It is my contention that true teamwork between a dog and handler requires a solid understanding of eye contact--and that goes for both parties! It is not just important, it is indispensable.
With some dogs eye contact comes easily, with others not so easily. My Border Collies depend upon it, but I remember my Cattle Dog, Derby, had a difficult time accepting eye contact as a puppy. She would avert her head and turn away. Eventually she grew to understand that eye contact was not a threat, but a communication.
If you want a true team partner, it's imperative you communicate: and the eyes have it!
I once saw a cat show at the Wild Animal Park in Escondido, Ca., (now called Safari Park) where the trainer used only his eyes to instruct the cats. It was amazing. This trainer spoke to the audience via his mike, but used his eyes to direct the cat's behavior . Naturally all of the behaviors were inherent, nothing untoward, but nevertheless the strength of eye contact was powerfully apparent.
Teaching eye contact is actually rather easy, but like much in training, it takes patience, practice and consistency.
Begin close. Begin by sitting in a chair and having the dog sit between your legs. (With a small dog, you can sit on the floor or put the dog on a raised object, such as a grooming table.) With a treat held by both hands in front, take it to the dog's nose and draw his eyes up to yours by bringing the treat up to your face while giving a cue word, such as 'Look'. When he looks, praise and give him the treat.
As the dog's understanding develops, you can put the treat in your mouth (I use string cheese) and simply tap your temples as you say 'Look'. ALWAYS PRAISE! You want your dog to work for you, not the treat. Praise should be your primary reward.
Lengthen the amount of time you can sustain eye contact. I find that talking to my dog while holding eye contact very much helps my dog succeed. Furthermore, looking at me becomes desirable. This is a good thing:-)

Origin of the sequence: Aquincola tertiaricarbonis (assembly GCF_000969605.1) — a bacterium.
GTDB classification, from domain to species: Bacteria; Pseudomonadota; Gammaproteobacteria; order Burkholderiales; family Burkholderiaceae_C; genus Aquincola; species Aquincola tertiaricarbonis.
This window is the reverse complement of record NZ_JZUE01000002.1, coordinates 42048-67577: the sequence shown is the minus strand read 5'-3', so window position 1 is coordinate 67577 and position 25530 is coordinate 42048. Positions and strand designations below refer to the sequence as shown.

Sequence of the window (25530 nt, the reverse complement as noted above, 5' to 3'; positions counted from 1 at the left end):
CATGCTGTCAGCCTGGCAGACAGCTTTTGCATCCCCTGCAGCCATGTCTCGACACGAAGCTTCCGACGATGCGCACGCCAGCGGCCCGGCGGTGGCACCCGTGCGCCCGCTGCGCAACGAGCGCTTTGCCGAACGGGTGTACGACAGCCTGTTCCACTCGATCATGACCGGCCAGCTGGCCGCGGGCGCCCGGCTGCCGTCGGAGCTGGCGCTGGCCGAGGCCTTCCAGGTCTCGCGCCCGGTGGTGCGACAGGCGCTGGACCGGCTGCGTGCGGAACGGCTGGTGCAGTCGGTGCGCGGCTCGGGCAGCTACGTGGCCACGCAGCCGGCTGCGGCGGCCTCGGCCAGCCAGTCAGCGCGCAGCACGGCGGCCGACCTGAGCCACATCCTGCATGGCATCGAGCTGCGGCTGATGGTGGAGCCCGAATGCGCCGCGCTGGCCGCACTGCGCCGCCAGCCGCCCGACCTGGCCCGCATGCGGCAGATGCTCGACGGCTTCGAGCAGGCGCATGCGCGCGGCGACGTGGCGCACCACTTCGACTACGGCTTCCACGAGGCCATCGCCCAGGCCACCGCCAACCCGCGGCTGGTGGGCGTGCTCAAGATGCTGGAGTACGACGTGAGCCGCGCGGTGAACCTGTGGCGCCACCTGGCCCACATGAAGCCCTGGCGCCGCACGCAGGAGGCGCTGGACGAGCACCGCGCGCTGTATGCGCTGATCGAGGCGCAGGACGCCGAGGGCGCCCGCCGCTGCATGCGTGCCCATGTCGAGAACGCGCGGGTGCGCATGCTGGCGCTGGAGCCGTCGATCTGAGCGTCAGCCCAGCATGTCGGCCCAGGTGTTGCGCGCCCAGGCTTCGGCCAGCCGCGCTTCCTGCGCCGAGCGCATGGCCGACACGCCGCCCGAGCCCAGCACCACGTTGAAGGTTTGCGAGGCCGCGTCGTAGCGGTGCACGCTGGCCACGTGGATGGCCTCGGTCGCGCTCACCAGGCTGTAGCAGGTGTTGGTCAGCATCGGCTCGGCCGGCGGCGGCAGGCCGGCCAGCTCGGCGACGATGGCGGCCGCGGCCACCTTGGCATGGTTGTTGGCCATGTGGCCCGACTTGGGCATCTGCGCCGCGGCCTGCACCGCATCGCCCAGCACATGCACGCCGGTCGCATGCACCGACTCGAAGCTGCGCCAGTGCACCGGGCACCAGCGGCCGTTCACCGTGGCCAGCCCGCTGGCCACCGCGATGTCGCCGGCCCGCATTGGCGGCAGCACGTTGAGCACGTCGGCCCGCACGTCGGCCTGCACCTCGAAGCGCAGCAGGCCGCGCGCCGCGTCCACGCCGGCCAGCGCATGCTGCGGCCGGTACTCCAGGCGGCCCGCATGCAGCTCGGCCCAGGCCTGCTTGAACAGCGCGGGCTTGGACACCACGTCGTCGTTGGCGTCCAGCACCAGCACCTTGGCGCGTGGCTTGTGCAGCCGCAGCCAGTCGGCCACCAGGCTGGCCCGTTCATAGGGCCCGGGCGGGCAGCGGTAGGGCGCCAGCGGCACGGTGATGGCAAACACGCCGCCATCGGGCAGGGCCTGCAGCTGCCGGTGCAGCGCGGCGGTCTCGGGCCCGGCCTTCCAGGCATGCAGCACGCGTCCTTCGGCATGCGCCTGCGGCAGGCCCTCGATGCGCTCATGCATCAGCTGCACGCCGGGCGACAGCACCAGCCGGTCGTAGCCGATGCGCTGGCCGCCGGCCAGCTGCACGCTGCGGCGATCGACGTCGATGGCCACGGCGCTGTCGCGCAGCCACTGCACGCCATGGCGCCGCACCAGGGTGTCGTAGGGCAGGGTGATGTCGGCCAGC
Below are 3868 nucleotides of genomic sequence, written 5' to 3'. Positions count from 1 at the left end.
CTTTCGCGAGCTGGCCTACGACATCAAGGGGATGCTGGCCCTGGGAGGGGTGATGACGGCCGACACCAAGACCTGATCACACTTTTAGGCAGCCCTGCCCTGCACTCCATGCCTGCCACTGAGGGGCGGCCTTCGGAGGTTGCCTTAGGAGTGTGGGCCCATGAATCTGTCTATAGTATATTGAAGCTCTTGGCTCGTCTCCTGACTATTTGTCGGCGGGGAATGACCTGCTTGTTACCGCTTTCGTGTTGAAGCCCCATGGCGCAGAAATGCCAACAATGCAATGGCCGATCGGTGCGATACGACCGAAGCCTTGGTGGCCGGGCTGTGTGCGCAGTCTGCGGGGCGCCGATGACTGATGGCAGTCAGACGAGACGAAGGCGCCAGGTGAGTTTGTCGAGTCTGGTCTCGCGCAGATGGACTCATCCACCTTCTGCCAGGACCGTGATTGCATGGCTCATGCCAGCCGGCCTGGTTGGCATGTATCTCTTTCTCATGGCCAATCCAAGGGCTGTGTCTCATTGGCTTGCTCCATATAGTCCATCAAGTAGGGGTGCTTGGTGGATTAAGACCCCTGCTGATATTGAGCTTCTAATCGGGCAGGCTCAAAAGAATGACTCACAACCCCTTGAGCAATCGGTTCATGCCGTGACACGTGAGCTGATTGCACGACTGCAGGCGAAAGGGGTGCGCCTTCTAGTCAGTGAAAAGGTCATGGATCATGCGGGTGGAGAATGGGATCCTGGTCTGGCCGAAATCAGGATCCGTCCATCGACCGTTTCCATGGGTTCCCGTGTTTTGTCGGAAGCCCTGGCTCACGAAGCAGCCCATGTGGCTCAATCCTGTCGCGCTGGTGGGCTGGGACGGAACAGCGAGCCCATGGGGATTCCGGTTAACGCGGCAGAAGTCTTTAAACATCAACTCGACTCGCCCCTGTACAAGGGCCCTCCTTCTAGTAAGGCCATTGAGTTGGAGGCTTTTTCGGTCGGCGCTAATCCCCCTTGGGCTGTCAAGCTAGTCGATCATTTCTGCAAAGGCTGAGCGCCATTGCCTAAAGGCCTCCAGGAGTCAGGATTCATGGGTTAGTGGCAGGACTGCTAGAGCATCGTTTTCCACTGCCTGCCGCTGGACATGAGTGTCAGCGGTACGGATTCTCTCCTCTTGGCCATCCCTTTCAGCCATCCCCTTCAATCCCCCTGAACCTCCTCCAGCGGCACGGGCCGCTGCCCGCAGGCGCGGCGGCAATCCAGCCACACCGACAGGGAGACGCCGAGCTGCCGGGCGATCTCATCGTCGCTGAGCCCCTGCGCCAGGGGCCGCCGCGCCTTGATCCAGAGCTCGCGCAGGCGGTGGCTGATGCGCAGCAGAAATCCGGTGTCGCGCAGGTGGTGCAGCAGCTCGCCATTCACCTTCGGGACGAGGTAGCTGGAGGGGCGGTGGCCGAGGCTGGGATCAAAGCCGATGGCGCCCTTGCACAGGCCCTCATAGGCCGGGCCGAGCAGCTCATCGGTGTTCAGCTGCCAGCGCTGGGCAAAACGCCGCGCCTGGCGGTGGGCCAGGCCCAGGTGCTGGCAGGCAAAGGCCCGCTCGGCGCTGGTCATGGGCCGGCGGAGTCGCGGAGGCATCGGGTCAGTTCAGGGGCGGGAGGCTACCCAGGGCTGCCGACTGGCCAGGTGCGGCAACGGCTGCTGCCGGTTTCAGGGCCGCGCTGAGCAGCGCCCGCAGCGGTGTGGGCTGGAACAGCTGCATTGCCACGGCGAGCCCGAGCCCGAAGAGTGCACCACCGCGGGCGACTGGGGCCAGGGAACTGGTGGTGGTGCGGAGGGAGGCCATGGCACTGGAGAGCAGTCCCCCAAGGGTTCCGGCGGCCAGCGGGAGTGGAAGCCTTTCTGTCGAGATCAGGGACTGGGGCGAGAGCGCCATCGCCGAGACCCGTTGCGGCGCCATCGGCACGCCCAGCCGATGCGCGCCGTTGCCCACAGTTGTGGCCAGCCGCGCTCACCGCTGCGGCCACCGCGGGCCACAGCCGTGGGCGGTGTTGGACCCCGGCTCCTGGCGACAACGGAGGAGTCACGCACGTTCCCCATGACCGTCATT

Now stand up. This greater distance between your eyes will initially make success more difficult, but not insurmountable. Once again shorten the time you ask for eye contact so that your dog can make the transition more easily. Once established, again begin lengthening the amount of time you hold each other's gaze. Praise, talk, praise! You want your dog to WANT to look, not just have to.
Teaching Eye Contact
Now that your dog understands 'Look', add movement. What I like to do is make a chute with my Broad Jump boards, only wide enough for my dog to walk through. I put my dog in a 'wait/stay' at one end and situate myself about half way within the chute . Touching my temples and making eye contact, I say 'Look', then say 'Come' as I slowly back up.
Note: I will have either a treat in my mouth or a toy under my chin. In these beginning stages I will absolutely help my dog succeed!
When my dog reaches me I praise copiously and reward with a treat or toy and a great deal of hands-on petting. The chute, by the way, keeps my dog coming in straight, and later when I ask for a front/sit, the chute will help it be correct. Again, I try to do as much as I can for attaining the picture I ultimately want.
Making A Chute
Once my dog understands this game, I extend the distance between us. That my dog be looking at me as he comes in for any obedience recall puts the odds greatly in my favor that he nail his front. It also indicates that he is not being distracted and that he trusts in me. Both are essential for our performing as a team.
Teamwork requires that the members work in unison. In Obedience verbal communication is limited, as is unwarranted body language. But we still can make visual contact! We can smile with our eyes, reassure, build strength and confidence, let our canine companion know he is not alone, guide. We're a team.
HAPPY NEW YEAR, EVERYONE!
MAY YOU ALL FIND TRUE TEAMWORK AND GREAT SUCCESS!
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